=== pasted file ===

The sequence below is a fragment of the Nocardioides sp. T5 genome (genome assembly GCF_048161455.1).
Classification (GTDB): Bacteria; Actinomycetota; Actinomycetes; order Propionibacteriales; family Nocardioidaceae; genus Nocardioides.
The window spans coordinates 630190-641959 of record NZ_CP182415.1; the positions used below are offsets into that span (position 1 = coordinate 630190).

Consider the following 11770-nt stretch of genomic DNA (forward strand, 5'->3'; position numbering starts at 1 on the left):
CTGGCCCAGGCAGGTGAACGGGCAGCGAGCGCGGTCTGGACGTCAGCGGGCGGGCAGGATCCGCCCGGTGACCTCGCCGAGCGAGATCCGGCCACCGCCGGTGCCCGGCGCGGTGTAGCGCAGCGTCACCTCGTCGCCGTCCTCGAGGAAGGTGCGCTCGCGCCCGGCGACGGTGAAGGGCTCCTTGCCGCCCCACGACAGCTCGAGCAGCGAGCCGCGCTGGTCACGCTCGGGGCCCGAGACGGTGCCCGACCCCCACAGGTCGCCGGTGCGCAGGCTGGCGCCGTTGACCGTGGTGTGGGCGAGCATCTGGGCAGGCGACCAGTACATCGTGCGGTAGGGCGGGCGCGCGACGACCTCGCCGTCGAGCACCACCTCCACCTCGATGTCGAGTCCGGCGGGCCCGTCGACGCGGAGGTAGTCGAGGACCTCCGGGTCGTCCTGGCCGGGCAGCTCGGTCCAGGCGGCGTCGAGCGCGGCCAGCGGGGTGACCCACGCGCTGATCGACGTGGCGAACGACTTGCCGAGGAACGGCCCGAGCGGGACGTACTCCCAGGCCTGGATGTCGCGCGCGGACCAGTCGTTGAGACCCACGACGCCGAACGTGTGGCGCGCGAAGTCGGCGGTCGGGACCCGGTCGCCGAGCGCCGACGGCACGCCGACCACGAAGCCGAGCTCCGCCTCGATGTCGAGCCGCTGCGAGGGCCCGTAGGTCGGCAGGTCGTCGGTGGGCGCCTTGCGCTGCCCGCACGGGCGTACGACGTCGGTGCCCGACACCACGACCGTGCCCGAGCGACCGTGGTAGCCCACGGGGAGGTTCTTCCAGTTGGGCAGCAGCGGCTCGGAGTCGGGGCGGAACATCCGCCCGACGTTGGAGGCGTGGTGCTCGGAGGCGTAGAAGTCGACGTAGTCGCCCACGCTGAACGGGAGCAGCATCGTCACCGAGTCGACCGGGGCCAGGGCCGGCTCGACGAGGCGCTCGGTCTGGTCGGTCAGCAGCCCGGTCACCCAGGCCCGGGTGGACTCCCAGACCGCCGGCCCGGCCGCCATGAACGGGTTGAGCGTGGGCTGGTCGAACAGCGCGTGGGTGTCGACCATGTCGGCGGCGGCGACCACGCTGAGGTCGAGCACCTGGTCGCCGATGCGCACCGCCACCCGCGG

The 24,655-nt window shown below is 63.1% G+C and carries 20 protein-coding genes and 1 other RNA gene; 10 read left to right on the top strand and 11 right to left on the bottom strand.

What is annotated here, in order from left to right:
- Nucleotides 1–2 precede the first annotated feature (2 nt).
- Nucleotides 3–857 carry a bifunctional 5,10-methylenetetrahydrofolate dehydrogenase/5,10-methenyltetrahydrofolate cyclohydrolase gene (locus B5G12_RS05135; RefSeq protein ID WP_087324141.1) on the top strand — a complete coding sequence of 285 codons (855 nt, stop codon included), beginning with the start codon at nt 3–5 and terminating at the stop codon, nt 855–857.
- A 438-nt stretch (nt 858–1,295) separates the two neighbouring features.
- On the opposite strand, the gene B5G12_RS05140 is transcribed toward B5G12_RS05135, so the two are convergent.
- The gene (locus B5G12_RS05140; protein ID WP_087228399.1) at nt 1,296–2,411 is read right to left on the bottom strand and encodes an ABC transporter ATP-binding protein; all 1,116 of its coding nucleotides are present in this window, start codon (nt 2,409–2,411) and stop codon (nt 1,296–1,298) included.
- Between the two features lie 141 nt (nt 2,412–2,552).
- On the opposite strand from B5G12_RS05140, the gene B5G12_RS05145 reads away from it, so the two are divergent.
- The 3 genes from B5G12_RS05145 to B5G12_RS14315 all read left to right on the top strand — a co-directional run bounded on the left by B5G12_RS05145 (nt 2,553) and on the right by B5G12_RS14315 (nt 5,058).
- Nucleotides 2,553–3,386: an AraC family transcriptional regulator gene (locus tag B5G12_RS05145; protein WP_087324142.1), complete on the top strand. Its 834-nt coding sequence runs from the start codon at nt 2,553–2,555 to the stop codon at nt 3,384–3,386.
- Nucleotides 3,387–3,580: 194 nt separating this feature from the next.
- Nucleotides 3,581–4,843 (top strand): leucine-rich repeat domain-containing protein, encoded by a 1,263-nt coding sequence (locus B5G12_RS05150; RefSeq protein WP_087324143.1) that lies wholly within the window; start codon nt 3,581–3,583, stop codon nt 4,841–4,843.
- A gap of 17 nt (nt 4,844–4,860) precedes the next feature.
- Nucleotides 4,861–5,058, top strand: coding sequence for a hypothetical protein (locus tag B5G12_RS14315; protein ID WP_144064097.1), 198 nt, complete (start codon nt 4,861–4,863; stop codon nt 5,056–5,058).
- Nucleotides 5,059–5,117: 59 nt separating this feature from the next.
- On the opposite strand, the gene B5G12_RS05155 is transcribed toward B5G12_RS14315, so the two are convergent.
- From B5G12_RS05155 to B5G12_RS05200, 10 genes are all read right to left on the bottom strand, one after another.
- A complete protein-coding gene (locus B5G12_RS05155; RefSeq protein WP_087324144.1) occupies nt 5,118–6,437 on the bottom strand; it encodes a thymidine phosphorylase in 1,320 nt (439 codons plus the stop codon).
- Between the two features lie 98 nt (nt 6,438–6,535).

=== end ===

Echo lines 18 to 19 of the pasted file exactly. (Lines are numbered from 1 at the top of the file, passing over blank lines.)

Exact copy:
- Nucleotides 3,581–4,843 (top strand): leucine-rich repeat domain-containing protein, encoded by a 1,263-nt coding sequence (locus B5G12_RS05150; RefSeq protein WP_087324143.1) that lies wholly within the window; start codon nt 3,581–3,583, stop codon nt 4,841–4,843.
- A gap of 17 nt (nt 4,844–4,860) precedes the next feature.